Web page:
When I'm stressed, I clean. I've been working on decluttering for a while now; it got sidetracked by hurricanes and busyness and Disney weekend. This weekend, right before the scariest election of my life, I CLEANED.
I cleaned the garage. I was going to put a bunch of large plastic storage tubs used in the last two moves out for a curb alert, but yesterday mentioned them to a co-worker who is packing to move, and she wants them. They are now cleaned up and in the back of the new RAV4, which is hugely roomy with the seats folded down. We'll fold down the seats in her SUV on Monday and transfer these suckers. Problem solved. Garage is swept. Space has been made. Sad, droopy bike has air in the tires, and is no longer about to faint if a breeze blows by. Tomorrow morning I may even go for a ride.
But I'm still stressed, and the walk-in closet in the office/second bedroom is now better than ever.
My hair is freshly colored.
I'm still stressed, but I'm managing.
About that meditation book. 10% Happier. Seriously, I am loving this book so hard!
I have never watched Good Morning America - okay, maybe once or twice 20 years ago, but not in the last decade. I had no idea the author was a TV guy. I don't watch weekend morning shows at all, because I have better things to do, like, I don't know, scrub toilets. So I had never heard of Dan Harris, let alone this book. It popped up on Amazon as a bargain read about meditation, and I decided what the hell.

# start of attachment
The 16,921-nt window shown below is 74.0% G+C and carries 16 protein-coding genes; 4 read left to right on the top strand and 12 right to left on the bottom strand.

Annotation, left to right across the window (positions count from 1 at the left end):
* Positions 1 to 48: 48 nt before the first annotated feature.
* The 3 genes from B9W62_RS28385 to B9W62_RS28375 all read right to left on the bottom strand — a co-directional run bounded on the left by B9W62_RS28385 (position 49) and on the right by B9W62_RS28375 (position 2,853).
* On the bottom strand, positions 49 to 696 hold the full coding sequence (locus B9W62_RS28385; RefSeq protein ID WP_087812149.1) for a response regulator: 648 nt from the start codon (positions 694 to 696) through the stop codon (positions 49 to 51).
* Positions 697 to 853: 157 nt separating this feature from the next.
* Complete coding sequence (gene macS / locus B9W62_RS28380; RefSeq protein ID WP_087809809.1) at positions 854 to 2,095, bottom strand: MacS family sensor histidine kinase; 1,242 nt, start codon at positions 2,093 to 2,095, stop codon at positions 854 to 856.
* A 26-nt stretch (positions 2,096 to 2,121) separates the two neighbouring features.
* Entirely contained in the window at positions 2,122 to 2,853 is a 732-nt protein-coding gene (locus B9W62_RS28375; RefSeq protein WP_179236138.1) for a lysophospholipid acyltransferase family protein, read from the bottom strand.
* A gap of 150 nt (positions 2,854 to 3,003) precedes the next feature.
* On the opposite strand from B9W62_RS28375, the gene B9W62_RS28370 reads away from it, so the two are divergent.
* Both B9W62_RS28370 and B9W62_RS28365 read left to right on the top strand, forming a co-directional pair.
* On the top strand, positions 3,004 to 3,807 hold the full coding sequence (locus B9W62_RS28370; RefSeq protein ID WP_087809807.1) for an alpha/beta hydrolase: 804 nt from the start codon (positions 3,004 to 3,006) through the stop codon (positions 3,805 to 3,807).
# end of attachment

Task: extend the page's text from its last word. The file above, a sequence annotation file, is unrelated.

Holy shit. This was one of those serendipity moments.
First, the book is very entertaining and honest and well-written. He's funny and self-aware and not at all into navel-gazing. But what struck me most, and got me hooked, was that he was, in the course of his investigation of religion and then meditation, describing the same skepticism and disdain I had for the "woo-woo" aspect, but still felt like there is something real here. It's a very grounded and non woo-woo description of meditation, and a very funny and thoughtful and conversational approach to the subject. He addresses his own discomfort with even telling anyone he meditates, and the reactions he received. He interviewed and was very unimpressed with Deepak Chopra and his ilk. He went on a meditation retreat and suffered the tortures of the damned and wanted to just go home, until he was advised by one of the teachers who had turned him off at first to basically stop taking it so damn seriously and just relax. Then, it got really cool. Then, he had to rejoin the real world.
And for me, personally, I laughed at how I recognized the names he interviewed, because I'd read (or sometimes just attempted to read) many of these teachers' books, and the ones he found most real and grounded were the ones I also thought were sane and not woo-woo, but he also examined his own preconceived notions about meditation and meditation teachers. It basically dissects the subject of meditation in a very readable and honest way. I'm not one to write fan letters, but I was tempted to send him one. I felt more validated and sane and re-focused on the benefits and want to deepen my practice. Especially right now. Because, DAMN. Eventually, I'll run out of things to clean.